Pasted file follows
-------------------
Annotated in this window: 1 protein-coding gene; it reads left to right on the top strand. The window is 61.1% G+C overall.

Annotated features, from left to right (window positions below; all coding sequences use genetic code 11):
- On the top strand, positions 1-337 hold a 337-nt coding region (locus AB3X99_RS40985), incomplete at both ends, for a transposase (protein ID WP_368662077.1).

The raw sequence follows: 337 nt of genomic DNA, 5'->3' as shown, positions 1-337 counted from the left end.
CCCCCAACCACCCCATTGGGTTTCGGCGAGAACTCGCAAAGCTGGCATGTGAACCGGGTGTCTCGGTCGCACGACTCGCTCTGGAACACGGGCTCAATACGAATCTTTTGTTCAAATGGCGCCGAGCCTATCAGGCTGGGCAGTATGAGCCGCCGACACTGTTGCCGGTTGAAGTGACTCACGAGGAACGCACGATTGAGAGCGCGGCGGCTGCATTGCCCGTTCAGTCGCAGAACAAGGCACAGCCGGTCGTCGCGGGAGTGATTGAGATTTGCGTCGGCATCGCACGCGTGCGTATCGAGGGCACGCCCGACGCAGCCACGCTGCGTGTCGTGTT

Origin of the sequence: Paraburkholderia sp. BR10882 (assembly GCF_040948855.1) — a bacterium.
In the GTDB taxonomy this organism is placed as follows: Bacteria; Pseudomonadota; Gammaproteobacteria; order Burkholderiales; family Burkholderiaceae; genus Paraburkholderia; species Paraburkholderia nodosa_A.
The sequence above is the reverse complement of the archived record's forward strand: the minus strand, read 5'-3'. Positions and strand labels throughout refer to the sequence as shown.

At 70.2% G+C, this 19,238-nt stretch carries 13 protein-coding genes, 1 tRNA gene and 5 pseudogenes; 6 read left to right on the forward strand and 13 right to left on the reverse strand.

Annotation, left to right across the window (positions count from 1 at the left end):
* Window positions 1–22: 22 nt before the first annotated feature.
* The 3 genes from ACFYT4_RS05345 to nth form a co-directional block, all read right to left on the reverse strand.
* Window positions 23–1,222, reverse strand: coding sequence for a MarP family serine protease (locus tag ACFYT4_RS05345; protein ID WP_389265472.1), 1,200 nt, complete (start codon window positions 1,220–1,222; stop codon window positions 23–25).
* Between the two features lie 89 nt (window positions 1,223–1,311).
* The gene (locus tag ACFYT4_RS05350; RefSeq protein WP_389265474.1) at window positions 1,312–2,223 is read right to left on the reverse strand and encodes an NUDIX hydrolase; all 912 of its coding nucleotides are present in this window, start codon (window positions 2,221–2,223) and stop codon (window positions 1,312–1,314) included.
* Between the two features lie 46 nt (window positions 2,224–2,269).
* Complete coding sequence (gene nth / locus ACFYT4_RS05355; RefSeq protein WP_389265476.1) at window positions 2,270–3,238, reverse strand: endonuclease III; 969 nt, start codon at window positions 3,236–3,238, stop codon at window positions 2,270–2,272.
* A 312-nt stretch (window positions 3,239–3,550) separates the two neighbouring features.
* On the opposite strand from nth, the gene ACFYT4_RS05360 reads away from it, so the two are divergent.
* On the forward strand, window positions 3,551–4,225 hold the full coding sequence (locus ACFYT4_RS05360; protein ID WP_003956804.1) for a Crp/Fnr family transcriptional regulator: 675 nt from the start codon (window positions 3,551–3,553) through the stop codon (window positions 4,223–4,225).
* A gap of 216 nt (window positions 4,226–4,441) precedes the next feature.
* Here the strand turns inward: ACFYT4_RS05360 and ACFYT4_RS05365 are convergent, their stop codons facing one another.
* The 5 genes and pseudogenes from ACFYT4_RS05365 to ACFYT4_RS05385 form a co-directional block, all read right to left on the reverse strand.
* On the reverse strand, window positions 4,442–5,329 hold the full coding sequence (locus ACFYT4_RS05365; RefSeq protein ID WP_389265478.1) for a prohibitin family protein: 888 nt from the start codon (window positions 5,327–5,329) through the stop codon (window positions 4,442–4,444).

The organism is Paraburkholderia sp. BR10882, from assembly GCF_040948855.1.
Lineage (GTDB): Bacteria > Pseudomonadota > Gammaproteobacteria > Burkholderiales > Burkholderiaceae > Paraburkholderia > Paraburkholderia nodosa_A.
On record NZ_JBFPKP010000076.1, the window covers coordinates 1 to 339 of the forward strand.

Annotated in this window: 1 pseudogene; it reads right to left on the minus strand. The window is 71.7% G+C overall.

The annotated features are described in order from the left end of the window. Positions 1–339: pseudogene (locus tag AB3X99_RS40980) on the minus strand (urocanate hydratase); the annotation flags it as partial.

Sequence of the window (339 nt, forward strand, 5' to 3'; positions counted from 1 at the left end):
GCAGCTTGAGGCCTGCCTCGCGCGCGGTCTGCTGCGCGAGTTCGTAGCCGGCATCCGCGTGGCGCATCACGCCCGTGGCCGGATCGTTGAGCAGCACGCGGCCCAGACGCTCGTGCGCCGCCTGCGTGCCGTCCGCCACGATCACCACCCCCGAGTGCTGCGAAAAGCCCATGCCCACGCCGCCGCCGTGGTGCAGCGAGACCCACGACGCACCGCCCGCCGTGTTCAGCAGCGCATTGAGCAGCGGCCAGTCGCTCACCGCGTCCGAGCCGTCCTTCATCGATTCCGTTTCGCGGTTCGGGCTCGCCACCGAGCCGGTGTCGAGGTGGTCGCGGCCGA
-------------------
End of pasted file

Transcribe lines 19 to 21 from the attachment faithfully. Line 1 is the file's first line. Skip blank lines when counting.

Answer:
* On the opposite strand from nth, the gene ACFYT4_RS05360 reads away from it, so the two are divergent.
* On the forward strand, window positions 3,551–4,225 hold the full coding sequence (locus ACFYT4_RS05360; protein ID WP_003956804.1) for a Crp/Fnr family transcriptional regulator: 675 nt from the start codon (window positions 3,551–3,553) through the stop codon (window positions 4,223–4,225).
* A gap of 216 nt (window positions 4,226–4,441) precedes the next feature.